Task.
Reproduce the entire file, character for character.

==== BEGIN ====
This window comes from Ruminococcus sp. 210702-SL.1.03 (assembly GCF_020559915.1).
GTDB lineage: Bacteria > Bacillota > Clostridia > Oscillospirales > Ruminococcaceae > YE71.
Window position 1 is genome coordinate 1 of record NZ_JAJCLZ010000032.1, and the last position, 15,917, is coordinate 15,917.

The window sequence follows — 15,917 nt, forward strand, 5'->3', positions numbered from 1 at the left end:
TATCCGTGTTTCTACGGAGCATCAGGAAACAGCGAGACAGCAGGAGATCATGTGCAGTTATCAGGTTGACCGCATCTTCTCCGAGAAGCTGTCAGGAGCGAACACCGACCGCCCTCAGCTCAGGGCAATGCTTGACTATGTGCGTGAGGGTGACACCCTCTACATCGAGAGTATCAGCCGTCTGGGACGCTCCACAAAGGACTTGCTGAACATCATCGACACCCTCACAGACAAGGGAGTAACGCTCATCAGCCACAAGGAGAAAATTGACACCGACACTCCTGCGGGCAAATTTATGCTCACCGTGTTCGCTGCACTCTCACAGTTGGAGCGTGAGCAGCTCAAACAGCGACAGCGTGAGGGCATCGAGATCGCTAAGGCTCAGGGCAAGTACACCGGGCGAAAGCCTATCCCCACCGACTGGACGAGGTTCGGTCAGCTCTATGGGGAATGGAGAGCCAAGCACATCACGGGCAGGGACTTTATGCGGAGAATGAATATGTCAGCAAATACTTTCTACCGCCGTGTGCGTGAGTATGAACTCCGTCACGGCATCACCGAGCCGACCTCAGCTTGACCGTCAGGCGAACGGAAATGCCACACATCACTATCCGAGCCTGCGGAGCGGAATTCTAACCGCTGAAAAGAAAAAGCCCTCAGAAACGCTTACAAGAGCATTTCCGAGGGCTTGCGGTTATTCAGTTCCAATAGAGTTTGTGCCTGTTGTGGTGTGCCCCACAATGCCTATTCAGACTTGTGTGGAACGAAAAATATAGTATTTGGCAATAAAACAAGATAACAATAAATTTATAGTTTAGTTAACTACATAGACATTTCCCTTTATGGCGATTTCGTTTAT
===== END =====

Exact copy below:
This window comes from Ruminococcus sp. 210702-SL.1.03 (assembly GCF_020559915.1).
GTDB lineage: Bacteria > Bacillota > Clostridia > Oscillospirales > Ruminococcaceae > YE71.
Window position 1 is genome coordinate 1 of record NZ_JAJCLZ010000032.1, and the last position, 15,917, is coordinate 15,917.

The window sequence follows — 15,917 nt, forward strand, 5'->3', positions numbered from 1 at the left end:
TATCCGTGTTTCTACGGAGCATCAGGAAACAGCGAGACAGCAGGAGATCATGTGCAGTTATCAGGTTGACCGCATCTTCTCCGAGAAGCTGTCAGGAGCGAACACCGACCGCCCTCAGCTCAGGGCAATGCTTGACTATGTGCGTGAGGGTGACACCCTCTACATCGAGAGTATCAGCCGTCTGGGACGCTCCACAAAGGACTTGCTGAACATCATCGACACCCTCACAGACAAGGGAGTAACGCTCATCAGCCACAAGGAGAAAATTGACACCGACACTCCTGCGGGCAAATTTATGCTCACCGTGTTCGCTGCACTCTCACAGTTGGAGCGTGAGCAGCTCAAACAGCGACAGCGTGAGGGCATCGAGATCGCTAAGGCTCAGGGCAAGTACACCGGGCGAAAGCCTATCCCCACCGACTGGACGAGGTTCGGTCAGCTCTATGGGGAATGGAGAGCCAAGCACATCACGGGCAGGGACTTTATGCGGAGAATGAATATGTCAGCAAATACTTTCTACCGCCGTGTGCGTGAGTATGAACTCCGTCACGGCATCACCGAGCCGACCTCAGCTTGACCGTCAGGCGAACGGAAATGCCACACATCACTATCCGAGCCTGCGGAGCGGAATTCTAACCGCTGAAAAGAAAAAGCCCTCAGAAACGCTTACAAGAGCATTTCCGAGGGCTTGCGGTTATTCAGTTCCAATAGAGTTTGTGCCTGTTGTGGTGTGCCCCACAATGCCTATTCAGACTTGTGTGGAACGAAAAATATAGTATTTGGCAATAAAACAAGATAACAATAAATTTATAGTTTAGTTAACTACATAGACATTTCCCTTTATGGCGATTTCGTTTAT